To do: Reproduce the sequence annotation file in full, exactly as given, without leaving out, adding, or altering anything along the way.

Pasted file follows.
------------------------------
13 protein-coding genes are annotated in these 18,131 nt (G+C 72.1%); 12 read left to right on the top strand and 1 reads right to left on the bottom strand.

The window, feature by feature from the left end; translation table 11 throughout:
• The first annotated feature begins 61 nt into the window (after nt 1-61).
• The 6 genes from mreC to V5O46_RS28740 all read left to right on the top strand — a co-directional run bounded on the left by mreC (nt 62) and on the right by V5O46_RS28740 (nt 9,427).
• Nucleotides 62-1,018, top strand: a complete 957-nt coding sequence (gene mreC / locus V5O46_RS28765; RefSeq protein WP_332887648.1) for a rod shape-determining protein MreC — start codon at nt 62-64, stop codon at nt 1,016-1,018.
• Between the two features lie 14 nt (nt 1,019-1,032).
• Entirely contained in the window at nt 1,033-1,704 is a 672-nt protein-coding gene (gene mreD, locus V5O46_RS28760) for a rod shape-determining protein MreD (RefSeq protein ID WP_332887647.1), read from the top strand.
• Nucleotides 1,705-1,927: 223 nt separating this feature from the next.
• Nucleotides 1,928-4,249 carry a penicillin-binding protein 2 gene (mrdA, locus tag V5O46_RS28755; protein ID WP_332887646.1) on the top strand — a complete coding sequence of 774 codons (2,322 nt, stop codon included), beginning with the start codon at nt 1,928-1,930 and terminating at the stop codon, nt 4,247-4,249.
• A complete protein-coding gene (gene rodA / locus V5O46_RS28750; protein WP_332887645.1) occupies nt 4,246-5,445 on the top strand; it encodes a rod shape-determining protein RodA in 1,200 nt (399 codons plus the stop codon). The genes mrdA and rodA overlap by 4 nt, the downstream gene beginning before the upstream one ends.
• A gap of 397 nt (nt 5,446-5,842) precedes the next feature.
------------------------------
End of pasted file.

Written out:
13 protein-coding genes are annotated in these 18,131 nt (G+C 72.1%); 12 read left to right on the top strand and 1 reads right to left on the bottom strand.

The window, feature by feature from the left end; translation table 11 throughout:
• The first annotated feature begins 61 nt into the window (after nt 1-61).
• The 6 genes from mreC to V5O46_RS28740 all read left to right on the top strand — a co-directional run bounded on the left by mreC (nt 62) and on the right by V5O46_RS28740 (nt 9,427).
• Nucleotides 62-1,018, top strand: a complete 957-nt coding sequence (gene mreC / locus V5O46_RS28765; RefSeq protein WP_332887648.1) for a rod shape-determining protein MreC — start codon at nt 62-64, stop codon at nt 1,016-1,018.
• Between the two features lie 14 nt (nt 1,019-1,032).
• Entirely contained in the window at nt 1,033-1,704 is a 672-nt protein-coding gene (gene mreD, locus V5O46_RS28760) for a rod shape-determining protein MreD (RefSeq protein ID WP_332887647.1), read from the top strand.
• Nucleotides 1,705-1,927: 223 nt separating this feature from the next.
• Nucleotides 1,928-4,249 carry a penicillin-binding protein 2 gene (mrdA, locus tag V5O46_RS28755; protein ID WP_332887646.1) on the top strand — a complete coding sequence of 774 codons (2,322 nt, stop codon included), beginning with the start codon at nt 1,928-1,930 and terminating at the stop codon, nt 4,247-4,249.
• A complete protein-coding gene (gene rodA / locus V5O46_RS28750; protein WP_332887645.1) occupies nt 4,246-5,445 on the top strand; it encodes a rod shape-determining protein RodA in 1,200 nt (399 codons plus the stop codon). The genes mrdA and rodA overlap by 4 nt, the downstream gene beginning before the upstream one ends.
• A gap of 397 nt (nt 5,446-5,842) precedes the next feature.